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The Issue in this Case is Whether Petitioner’s Petition for Reconveyance Should be Granted.


A New York Probate Lawyer said that, petitioners are who are, respectively, the suspended co-executor and the temporary co-administrators of the Estate of the decedent (hereinafter the estate). Respondent is the suspended co-executor of the estate. Petitioners commenced these proceedings to remove respondent as co-executor and to surcharge him for his self-dealing with respect to an estate asset consisting of a partial interest in a limited partnership known as North Shore Mart. Petitioners appeal and respondent cross-appeals from an order of Monroe County Surrogate’s Court, which, following a reference of factual issues on respondent’s accounting, confirmed the report of the referee and made additional determinations on issues not addressed by the referee.

A New York Will Lawyer said that, insofar as pertinent to this appeal, the Surrogate ordered respondent to reconvey to the estate administration a 36.4285% interest in North Shore Mart; ordered that such reconveyance be in the nature of a limited partnership interest rather than a general partnership interest or tenancy in common; denied the estate’s request for reconveyance of an additional 6.0715% interest in the partnership; awarded the estate a judgment of $1,152,645.82 plus interest, representing (after offset) the estate’s interest (36.4285%) in amounts diverted by respondent from the partnership to himself and his wife; denied without prejudice the estate’s claim to recover tax benefits (for partnership losses) that the estate would have realized but for respondent’s misappropriation of its interest in the partnership; denied the estate’s request to recover for the unnecessary interest expense incurred by the partnership as a result of his diversion of partnership assets; deferred the estate’s request for an award of attorney’s and accountant’s fees; denied the estate’s request for an award of punitive damages; denied the estate’s request for costs and disbursements; and ordered respondent to pay one-half of the referee’s fees.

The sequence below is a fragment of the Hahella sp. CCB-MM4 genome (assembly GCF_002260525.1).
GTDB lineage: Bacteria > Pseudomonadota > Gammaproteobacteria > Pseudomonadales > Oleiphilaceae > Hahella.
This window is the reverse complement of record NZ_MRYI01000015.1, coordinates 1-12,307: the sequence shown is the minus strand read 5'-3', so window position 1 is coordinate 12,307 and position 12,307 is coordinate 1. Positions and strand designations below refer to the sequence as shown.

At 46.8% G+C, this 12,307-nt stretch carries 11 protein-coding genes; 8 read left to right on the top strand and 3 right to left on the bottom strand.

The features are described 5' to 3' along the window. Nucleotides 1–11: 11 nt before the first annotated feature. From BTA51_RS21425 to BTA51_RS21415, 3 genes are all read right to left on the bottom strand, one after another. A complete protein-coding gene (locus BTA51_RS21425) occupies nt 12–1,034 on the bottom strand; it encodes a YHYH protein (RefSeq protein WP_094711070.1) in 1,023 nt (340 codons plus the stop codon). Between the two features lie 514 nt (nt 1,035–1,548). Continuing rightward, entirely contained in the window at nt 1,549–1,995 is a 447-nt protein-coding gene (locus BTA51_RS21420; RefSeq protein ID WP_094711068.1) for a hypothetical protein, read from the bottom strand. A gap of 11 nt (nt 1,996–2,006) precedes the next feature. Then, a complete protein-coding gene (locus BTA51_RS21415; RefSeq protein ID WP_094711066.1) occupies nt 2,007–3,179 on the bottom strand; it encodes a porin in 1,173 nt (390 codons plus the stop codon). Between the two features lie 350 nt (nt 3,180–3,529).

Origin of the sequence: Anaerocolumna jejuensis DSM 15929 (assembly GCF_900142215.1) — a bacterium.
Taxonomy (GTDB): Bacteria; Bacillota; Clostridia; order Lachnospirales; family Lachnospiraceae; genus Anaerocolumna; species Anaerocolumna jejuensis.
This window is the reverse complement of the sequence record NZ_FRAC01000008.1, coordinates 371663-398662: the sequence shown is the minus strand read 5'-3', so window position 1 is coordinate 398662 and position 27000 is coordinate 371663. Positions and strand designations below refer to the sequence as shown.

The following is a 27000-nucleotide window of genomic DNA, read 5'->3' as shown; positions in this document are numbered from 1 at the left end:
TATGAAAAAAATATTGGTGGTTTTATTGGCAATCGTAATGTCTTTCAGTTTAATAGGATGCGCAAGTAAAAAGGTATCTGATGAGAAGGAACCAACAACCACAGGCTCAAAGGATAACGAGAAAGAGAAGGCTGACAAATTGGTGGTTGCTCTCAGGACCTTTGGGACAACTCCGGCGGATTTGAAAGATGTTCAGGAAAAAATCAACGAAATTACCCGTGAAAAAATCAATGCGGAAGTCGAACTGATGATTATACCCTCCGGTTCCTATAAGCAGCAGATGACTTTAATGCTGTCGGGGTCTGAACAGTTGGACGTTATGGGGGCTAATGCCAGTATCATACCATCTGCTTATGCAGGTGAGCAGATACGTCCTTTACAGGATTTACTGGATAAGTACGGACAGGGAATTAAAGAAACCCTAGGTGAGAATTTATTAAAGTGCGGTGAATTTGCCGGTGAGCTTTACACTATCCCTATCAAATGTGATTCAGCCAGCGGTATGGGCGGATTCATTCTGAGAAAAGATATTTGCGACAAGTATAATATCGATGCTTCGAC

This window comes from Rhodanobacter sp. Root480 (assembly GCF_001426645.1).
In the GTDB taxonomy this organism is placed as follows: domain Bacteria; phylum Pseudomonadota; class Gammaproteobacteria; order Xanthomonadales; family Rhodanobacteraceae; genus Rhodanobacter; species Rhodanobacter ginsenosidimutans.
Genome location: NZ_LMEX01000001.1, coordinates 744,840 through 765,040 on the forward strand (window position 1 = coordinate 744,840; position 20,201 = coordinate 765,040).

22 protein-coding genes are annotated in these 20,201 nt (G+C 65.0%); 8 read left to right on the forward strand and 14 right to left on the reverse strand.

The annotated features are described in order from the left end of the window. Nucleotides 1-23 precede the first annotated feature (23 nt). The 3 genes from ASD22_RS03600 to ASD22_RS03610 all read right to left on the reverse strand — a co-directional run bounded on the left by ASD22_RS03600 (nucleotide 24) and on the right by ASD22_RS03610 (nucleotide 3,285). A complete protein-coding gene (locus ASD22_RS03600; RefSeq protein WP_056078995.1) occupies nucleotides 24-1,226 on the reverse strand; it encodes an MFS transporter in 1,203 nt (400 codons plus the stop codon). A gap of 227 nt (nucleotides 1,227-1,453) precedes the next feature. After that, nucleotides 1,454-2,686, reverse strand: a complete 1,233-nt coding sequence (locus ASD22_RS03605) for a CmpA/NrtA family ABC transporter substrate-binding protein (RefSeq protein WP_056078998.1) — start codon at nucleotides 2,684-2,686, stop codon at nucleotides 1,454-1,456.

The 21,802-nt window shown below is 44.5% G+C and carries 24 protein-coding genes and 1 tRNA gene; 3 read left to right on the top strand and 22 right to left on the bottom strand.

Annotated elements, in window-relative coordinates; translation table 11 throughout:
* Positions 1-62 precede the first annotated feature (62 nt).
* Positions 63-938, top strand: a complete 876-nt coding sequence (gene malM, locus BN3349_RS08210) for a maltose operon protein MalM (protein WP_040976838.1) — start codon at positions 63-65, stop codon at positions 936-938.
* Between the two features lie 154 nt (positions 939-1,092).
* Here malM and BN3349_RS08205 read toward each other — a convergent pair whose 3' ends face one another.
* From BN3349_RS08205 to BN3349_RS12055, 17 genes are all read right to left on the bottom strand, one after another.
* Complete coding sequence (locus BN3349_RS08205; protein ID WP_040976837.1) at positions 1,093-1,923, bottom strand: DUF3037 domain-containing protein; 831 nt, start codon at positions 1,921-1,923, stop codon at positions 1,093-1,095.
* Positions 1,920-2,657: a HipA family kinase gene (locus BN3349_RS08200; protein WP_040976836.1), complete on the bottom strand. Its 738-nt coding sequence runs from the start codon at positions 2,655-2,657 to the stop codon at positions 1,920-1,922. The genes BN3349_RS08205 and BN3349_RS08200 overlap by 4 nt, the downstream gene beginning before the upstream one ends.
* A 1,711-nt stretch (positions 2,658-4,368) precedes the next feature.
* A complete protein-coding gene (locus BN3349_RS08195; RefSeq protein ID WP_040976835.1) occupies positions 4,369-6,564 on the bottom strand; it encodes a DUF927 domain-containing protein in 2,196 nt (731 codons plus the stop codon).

A Long Island Probate Lawyer said that, on appeal the estate contends that it is entitled to reconveyance of a 42.5% interest in North Shore Mart; that such reconveyance must be in the form of a general partnership interest or tenancy in common; that it is entitled to a judgment equal to 42.5% of amounts diverted from the partnership by respondent; that the estate is entitled to other amounts, including a proportionate share of interest paid as a result of unnecessary borrowing by the partnership and compensation for tax benefits the estate would have realized but for respondent’s misappropriation; and that it is entitled to additional relief, including attorney’s and accountant’s fees, punitive damages, referee’s fees, and costs and disbursements. On his cross appeal, Saul challenges the Surrogate’s award to the estate of a money judgment and of an interest in the partnership at its present value.